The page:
Writing is a joy and a challenge for Victoria, but faith, friends and family matter to her far more. She’s a wife, mom, proud grandmother, and a dog-mom to a wacky Jack Russell Terrier. Originally from California, she and her husband currently make their home in Lexington, Kentucky. When she’s not writing, Victoria enjoys long walks, travel, and dark chocolate.

Connect with Victoria:

Wednesday, October 16, 2019

Devotionals for the Heart: Tough Love

Tough Love

A devotional by Christa MacDonald

“If you love those who love you, what credit is that to you? Even sinners love those who love them. And if you do good to those who are good to you, what credit is that to you? Even sinners do that. And if you lend to those from whom you expect repayment, what credit is that to you? Even sinners lend to sinners, expecting to be repaid in full. But love your enemies, do good to them, and lend to them without expecting to get anything back. Then your reward will be great, and you will be children of the Most High, because he is kind to the ungrateful and wicked. Be merciful, just as your Father is merciful.” 
– Luke 6:32-36 (NIV)

One of my most favorite passages in The Screwtape Letters by C.S. Lewis is this description of the Christian going to his local church: “When he goes inside, he sees the local grocer with rather an oily expression on his face bustling up to offer him one shiny little book containing a liturgy which neither of them understands, and one shabby little book containing corrupt texts of a number of religious lyrics, mostly bad, and in very small print. When he gets to his pew and looks round him he sees just that selection of his neighbors whom he has hitherto avoided.”

As Christians, we need to rub shoulders with fellow believers in what is a safe place and let them challenge us to love like Jesus. It’s one of the strongest arguments for regular church attendance. The best churches have pews filled with the high and the low, the meek and the mighty, the community leader you want to befriend and the weird guy who hangs out at the gas station and that you try not to make eye contact with. Within our church family we’re supported, encouraged, and coached to love one another. What a better place to build your Christian muscles?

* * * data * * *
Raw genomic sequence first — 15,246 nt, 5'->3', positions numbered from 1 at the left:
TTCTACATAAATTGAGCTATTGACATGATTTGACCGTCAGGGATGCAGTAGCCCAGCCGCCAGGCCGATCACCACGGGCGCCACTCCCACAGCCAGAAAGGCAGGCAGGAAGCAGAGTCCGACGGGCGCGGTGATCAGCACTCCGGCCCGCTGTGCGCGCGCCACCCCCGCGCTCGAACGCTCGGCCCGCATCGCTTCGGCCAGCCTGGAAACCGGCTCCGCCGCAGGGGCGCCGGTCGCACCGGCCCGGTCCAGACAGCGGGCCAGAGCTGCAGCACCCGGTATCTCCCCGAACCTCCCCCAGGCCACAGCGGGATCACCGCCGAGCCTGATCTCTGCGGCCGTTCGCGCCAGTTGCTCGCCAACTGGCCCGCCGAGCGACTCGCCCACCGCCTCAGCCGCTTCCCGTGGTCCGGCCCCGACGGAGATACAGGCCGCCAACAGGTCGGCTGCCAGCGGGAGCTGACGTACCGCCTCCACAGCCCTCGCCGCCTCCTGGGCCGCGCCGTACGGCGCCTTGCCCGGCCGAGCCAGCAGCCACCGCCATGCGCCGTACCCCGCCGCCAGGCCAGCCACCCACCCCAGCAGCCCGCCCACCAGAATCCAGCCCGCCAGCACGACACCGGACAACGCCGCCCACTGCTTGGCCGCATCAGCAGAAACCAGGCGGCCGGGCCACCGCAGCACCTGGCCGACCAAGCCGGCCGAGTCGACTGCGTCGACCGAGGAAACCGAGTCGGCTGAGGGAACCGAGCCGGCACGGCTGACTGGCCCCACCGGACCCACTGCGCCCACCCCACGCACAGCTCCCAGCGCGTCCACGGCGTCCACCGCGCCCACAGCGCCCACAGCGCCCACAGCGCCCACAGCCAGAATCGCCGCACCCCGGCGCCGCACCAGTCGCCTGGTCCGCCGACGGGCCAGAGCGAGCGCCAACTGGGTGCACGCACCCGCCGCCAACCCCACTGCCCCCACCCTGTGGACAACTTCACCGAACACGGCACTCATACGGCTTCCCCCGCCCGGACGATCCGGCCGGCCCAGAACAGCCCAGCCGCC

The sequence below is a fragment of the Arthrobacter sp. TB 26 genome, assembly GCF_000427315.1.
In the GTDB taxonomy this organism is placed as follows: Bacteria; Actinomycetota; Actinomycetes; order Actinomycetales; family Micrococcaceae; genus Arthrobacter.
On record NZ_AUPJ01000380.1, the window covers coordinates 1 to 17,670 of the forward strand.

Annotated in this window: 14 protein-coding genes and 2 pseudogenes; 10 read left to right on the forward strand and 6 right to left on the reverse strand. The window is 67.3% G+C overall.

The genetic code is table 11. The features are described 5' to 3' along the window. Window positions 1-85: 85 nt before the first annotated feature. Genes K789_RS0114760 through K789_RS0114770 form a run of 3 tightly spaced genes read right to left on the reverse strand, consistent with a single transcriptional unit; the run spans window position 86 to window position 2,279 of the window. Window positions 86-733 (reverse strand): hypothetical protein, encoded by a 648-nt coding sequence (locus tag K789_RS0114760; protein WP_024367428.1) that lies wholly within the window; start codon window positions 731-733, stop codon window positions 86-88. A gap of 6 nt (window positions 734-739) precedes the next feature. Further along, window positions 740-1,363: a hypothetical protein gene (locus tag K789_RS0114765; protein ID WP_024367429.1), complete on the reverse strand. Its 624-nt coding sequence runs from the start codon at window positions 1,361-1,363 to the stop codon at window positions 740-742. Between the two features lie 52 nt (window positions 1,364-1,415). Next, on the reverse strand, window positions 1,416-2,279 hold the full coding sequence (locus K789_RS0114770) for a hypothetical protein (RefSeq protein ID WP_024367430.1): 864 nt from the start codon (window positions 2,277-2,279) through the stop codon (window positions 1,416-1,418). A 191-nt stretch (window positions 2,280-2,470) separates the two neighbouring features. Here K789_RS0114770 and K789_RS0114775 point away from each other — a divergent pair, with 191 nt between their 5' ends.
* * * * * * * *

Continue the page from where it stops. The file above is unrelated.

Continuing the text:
As the verse above makes clear, God loves the unlovable and He expects us to do the same. Jesus died for criminals, haters, adulterers, sinners. He died for us; we are the unlovable. Whatever we think of ourselves, we are no better than the worst of humanity. We’re all sinners. “All have sinned and fallen short of the glory of God.” (Romans 3:23). It’s tempting to think that you were always a ‘good person,’ living a ‘good’ life, that you’ve been able to avoid the curse of Original Sin. Nope! You’re not good now and you never were. However, there is hope when you become a follower of Jesus Christ.

If you’re a Christian (follower of Jesus Christ), then you’ve been redeemed and your sinful heart has been turned to Jesus and your wayward feet are on the path to glory. But don’t forget that you didn’t deserve it! You didn’t lift yourself out of the well of sin you were in. Maybe your sin didn’t feel that bad to you compared to others, but God doesn’t pick up a yardstick to measure out your sin and give you a break if it’s not ‘that bad.’ 

Because He is an infinitely Holy God, our smallest rebellion against Him deserves the most severe punishment. But it pleased Him to sacrifice His Son (Jesus Christ) so that He could display what True Love really is.

We need to love radically, like God does. Generic, worldly love isn’t enough.

And God doesn’t stop there. He wants us to love those who hate us, as well as those that we have ‘hitherto avoided.’ Loving our enemies isn’t just the absence of nastiness, it’s active love, and a big part of that is sharing the Gospel.

Don’t let your heart be turned from fellow sinners who need the same mercy and grace that has been shown to you. Remember your own story; the unbearable weight of your sins that you felt when you were confronted with them, and the panic of not knowing how to get rid of that weight. And remember what it was like when you were given the option of receiving that free gift that would take that weight away forever – repentance and faith in Jesus Christ.

Don’t leave someone in their sin; show them the path to God’s redeeming grace.

Author Bio:

Christa MacDonald is a 2017 ACFW Carol Award finalist for contemporary Christian fiction.

A native New Englander, she was inspired by her travels through the north woods of Maine to write The Broken Trail, which would become the first in the Sweet River Redemption series published by Mountain Brook Ink.

Christa's writing focuses on the real-life challenges of the modern world, love’s sometimes crooked path, and the redemptive power of Grace.

When not working or writing Christa can be found ferrying her kids around, reading, or attempting something crafty.